No, I did not study art at university, I am completely self-taught. I think it can be helpful to go to an art school but I wouldn't change my path if I could. If I want to learn about something there are tons of tutorials out there nowadays. The business part of my job is what I learned in my previous job, at university (I studied business communication), and everyday while tackling new obstacles. But I think art school can be super helpful in getting to know people from the business and also if you want to work in a studio. I have been drawing ever since I could hold a pencil, but I completely forgot about it between around 18-21 years old. After that I started to take art really seriously.  

Do you need to have a full-time job first before you become a freelancer?

You don't have to - I know many people freelancing right out of uni. I had a full-time job before as a product designer. For me it was a really important part, because I didn't know much about the "adult work life". It also made me realise what I want and what I don't want in my job. But that was more helpful in terms of "finding myself" - I can only speak for myself but I think working a "normal" job has made things a little easier for me, because it gave me some time to freelance on the side and build up my business without having the pressure of succeeding.

How do I get clients?

My answer to this question might not be really helpful. By the time I started freelancing full-time I already built up a decent following on instagram, so almost all of my clients approach me because they have seen my work somewhere around the internet or they have seen previous client projects that I made. In fact I have never approached a client yet. So I have been extremely lucky and fortunate and I appreciate this a LOT!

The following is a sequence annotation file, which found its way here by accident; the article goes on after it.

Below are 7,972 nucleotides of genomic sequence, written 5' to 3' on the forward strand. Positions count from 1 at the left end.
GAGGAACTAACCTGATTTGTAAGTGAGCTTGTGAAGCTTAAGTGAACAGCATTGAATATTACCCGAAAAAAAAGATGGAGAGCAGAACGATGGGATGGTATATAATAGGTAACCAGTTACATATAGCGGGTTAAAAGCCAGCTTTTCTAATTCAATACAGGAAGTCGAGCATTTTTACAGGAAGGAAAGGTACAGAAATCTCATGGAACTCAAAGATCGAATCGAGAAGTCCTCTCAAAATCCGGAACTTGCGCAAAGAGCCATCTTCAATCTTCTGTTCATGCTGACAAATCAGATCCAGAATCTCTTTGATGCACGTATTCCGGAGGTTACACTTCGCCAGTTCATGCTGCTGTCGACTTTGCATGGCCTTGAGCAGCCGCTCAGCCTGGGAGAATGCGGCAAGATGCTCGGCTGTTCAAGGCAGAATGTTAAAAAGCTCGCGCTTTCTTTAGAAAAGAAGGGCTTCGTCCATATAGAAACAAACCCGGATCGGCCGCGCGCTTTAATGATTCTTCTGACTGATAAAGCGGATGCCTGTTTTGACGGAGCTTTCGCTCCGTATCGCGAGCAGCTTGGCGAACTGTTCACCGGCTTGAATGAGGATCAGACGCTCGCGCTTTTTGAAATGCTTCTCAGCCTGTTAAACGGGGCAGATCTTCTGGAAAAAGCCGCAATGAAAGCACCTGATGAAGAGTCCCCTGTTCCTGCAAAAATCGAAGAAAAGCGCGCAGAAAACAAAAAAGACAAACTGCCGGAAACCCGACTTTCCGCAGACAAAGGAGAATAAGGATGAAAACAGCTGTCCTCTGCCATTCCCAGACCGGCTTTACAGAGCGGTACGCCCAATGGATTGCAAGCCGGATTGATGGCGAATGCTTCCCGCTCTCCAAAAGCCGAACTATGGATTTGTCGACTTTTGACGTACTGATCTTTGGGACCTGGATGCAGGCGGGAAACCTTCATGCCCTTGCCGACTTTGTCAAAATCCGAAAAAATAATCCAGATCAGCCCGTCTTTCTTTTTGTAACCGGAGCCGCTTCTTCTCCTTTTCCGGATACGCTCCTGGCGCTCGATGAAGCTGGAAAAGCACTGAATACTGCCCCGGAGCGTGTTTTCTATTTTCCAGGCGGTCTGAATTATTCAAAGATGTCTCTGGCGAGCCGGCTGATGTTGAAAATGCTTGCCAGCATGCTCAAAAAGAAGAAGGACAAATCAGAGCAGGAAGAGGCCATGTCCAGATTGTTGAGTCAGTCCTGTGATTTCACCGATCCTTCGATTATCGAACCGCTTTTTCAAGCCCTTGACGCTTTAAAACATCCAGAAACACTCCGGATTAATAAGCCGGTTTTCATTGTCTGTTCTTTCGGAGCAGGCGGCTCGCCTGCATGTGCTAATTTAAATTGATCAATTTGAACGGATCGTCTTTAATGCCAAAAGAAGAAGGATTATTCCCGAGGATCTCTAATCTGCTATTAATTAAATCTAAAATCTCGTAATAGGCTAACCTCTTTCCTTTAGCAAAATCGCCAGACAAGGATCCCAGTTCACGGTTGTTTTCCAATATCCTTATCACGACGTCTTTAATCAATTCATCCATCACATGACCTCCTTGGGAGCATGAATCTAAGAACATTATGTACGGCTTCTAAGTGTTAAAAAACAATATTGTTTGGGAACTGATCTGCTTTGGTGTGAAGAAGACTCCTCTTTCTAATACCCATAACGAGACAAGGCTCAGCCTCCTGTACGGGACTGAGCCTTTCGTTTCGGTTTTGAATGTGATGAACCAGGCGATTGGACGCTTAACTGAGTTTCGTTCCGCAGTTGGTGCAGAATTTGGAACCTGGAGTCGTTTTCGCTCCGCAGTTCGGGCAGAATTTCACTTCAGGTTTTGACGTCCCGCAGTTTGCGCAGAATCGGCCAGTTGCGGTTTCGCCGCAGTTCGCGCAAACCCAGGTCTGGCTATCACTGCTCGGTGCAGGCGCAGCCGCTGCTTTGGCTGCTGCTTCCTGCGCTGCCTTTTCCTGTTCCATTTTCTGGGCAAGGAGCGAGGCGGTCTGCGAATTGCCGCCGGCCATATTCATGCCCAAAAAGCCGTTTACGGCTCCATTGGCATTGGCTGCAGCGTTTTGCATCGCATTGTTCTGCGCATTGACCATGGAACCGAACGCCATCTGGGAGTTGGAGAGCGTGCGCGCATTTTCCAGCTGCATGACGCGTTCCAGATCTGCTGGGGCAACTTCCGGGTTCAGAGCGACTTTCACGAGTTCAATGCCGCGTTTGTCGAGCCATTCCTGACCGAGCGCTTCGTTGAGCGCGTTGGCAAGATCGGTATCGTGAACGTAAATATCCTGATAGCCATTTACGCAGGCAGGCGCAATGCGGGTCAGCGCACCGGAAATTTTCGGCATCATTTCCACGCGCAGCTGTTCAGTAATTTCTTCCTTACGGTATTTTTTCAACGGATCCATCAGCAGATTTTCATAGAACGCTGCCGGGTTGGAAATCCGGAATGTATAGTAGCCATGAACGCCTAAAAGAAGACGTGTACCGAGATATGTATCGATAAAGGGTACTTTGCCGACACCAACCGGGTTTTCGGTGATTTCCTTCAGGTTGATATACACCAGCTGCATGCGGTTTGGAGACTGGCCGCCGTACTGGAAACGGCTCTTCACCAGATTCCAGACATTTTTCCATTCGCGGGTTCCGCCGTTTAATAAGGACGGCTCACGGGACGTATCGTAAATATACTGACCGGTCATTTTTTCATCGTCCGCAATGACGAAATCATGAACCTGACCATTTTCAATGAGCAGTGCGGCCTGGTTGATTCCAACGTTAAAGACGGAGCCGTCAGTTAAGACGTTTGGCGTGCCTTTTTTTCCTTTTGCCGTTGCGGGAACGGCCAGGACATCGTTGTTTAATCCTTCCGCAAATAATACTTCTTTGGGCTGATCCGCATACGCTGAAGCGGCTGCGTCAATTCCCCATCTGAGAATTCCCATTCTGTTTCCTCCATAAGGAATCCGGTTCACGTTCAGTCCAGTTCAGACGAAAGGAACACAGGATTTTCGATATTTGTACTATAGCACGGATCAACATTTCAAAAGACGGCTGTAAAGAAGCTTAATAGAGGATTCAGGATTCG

How did I chose watercolour and digital art as my preferred medium to work with?

This is a really good question, I actually had to think about it for a while. I started off with watercolour, because I LOVE how it looks like - it gives such a calm and quiet vibe and I love watching how the paint moves on the paper. Its hard to control and that is why every watercolour piece is super unique. I love how it relaxes me I guess. I started with digital art when the iPad Pro was released and because I had the feeling that I "have to" be able to paint digitally in order to become an illustrator. Turns out, you can become an illustrator without knowing how to paint digitally haha - but nevertheless I fell in love with it. It is so simple and clean and it allows me to make mistakes and I basically have every color on earth all stored in my little Apple Pencil. So actually I think these two are my favourite because this is how I got started. I tried Gouache because I love gouache paintings (they are so vibrant 😍) - but I found it super hard to handle so I gave up quickly ☺️ But I already know the day will come where I will try and learn gouache properly 😉

Did you get any help from friends and/or family? Where you living independently when you made that step?

I am really thankful you ask - because family and friends play a HUGE role in my decision. As I mentioned before, I was scared like crazy right before making that step into self-employment. I am living with my husband, who is a founder and has been running his own business since he was 17 years old. My parents are self-employed as well, both running their own businesses and also working together in one. Even my little sister has an online shop and she is only 15 years old! 😅 I have been surrounded by self employed people since I was a child and never really experienced how it is to be employed (until I was employed myself). Still, I was super scared because I am not confident at all but all the people I talked to  - my hubby, my parents, my sister, my best friend, my girls from uni - supported me and cheered me up. Knowing your closest people support you makes you feel so strong and it is a big part of what made me jump into it, not knowing what would happen.